Patients have reported sensations of seeing light flashes during radiation therapy, even with their eyes closed. These observations have been attributed to either direct excitation of retinal pigments or generation of Cherenkov light inside the eye. Both in vivo human and ex vivo animal eye imaging was used to confirm light intensity and spectra to determine its origin and overall observability.
Methods and Materials
A time-gated and intensified camera was used to capture light exiting the eye of a patient undergoing stereotactic radiosurgery in real time, thereby verifying the detectability of light through the pupil. These data were compared with follow-up mechanistic imaging of ex vivo animal eyes with thin radiation beams to evaluate emission spectra and signal intensity variation with anatomic depth. Angular dependency of light emission from the eye was also measured.
Patient imaging showed that light generation in the eye during radiation therapy can be captured with a signal-to-noise ratio of 68. Irradiation of ex vivo eye samples confirmed that the spectrum matched that of Cherenkov emission and that signal intensity was largely homogeneous throughout the entire eye, from the cornea to the retina, with a slight maximum near 10 mm depth. Observation of the signal external to the eye was possible through the pupil from 0° to 90°, with a detected emission near 2500 photons per millisecond (during peak emission of the ON cycle of the pulsed delivery), which is over 2 orders of magnitude higher than the visible detection threshold.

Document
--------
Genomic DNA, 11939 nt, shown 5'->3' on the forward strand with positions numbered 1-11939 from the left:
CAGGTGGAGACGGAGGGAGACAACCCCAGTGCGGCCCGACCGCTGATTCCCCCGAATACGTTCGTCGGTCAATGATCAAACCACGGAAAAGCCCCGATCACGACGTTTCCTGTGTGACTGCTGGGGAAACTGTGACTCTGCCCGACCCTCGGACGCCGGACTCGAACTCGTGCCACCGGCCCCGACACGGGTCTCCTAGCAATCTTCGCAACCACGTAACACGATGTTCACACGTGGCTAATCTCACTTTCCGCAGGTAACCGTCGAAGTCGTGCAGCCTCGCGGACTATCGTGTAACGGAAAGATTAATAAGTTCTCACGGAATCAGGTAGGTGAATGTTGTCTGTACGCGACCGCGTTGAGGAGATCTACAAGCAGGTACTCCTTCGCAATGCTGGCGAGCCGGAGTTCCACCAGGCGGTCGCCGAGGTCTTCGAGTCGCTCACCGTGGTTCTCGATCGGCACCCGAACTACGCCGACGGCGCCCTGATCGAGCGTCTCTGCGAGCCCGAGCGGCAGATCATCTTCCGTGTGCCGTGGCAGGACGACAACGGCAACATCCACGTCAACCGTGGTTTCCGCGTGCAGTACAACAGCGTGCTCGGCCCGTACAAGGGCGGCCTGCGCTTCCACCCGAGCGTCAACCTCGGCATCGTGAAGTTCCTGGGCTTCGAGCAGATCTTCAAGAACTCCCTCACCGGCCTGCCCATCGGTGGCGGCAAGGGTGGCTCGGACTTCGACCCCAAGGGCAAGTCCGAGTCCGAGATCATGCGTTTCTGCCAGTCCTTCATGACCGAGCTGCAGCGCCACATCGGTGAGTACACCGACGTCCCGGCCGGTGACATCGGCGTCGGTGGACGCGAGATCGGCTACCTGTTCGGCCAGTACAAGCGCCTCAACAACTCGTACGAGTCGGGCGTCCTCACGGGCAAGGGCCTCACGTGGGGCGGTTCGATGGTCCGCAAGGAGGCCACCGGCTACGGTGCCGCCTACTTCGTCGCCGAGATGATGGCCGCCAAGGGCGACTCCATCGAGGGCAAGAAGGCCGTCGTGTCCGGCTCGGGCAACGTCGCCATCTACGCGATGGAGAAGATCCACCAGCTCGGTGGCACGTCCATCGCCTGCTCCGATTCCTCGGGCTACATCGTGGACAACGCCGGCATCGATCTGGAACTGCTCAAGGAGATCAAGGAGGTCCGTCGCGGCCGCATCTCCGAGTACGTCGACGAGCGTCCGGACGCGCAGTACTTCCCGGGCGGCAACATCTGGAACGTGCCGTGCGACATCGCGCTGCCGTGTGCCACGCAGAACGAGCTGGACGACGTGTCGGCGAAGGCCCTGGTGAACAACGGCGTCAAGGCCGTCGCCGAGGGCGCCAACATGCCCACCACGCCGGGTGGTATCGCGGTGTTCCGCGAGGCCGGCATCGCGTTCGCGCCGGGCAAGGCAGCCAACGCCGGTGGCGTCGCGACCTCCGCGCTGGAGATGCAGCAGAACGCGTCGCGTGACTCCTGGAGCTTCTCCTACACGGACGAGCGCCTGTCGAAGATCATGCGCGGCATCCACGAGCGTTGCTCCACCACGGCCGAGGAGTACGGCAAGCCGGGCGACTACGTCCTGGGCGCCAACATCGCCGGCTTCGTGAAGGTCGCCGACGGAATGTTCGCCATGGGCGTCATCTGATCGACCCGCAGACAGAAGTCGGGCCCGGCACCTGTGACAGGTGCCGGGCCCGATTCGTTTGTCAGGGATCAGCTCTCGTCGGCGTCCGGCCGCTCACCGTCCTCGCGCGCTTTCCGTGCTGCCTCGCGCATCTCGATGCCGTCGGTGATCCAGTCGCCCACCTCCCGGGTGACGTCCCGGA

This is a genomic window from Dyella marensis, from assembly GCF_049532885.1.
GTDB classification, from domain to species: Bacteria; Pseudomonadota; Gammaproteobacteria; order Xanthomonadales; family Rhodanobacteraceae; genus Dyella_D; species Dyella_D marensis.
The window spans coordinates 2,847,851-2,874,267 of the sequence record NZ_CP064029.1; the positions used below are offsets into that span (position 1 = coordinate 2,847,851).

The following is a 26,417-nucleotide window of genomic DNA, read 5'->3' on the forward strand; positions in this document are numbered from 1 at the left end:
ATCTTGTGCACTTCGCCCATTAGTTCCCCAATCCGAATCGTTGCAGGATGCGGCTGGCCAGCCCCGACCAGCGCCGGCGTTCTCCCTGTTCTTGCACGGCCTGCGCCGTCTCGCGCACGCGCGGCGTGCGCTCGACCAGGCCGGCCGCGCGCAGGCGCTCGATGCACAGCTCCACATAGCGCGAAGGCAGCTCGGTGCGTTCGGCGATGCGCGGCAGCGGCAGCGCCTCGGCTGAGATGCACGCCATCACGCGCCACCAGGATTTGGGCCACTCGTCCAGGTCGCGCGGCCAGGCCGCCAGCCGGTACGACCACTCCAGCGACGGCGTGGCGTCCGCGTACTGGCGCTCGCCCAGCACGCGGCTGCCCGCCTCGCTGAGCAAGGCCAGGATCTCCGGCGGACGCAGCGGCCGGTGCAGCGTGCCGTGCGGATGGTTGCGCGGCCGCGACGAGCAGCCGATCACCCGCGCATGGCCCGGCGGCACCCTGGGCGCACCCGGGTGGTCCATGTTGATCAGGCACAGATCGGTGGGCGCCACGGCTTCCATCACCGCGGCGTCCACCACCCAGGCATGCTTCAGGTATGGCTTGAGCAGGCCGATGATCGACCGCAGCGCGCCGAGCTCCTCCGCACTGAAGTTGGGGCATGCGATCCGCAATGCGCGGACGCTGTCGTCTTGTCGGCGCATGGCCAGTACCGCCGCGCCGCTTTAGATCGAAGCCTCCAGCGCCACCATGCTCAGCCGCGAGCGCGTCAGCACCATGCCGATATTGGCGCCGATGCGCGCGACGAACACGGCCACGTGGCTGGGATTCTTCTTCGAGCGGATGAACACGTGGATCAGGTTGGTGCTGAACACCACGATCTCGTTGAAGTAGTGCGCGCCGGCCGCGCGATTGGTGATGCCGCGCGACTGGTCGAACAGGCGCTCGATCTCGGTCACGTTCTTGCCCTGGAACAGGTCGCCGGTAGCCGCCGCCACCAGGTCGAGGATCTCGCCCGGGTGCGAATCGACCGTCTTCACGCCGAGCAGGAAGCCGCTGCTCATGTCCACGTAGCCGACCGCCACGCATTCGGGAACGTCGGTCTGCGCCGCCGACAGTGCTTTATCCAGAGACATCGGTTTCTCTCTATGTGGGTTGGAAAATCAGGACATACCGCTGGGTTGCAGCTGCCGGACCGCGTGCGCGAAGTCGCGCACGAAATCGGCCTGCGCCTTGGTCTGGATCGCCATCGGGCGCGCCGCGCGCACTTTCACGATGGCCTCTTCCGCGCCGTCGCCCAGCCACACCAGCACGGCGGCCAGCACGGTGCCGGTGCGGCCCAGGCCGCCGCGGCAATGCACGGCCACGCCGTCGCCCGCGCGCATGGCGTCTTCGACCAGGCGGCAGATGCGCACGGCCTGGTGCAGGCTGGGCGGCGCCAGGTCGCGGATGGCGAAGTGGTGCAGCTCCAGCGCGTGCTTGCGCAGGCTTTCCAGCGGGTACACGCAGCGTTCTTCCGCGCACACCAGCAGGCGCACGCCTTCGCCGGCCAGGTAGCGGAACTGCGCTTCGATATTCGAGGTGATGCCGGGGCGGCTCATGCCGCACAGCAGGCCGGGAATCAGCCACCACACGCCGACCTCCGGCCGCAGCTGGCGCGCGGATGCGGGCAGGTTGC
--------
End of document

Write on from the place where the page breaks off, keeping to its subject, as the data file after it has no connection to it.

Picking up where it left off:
By quantifying the spectra and magnitude of the signal, we now have direct experimental observations that Cherenkov light is generated in the eye during radiation therapy and can contribute to perceived light flashes. Furthermore, this technique can be used to further study and measure phosphenes in the radiation therapy clinic.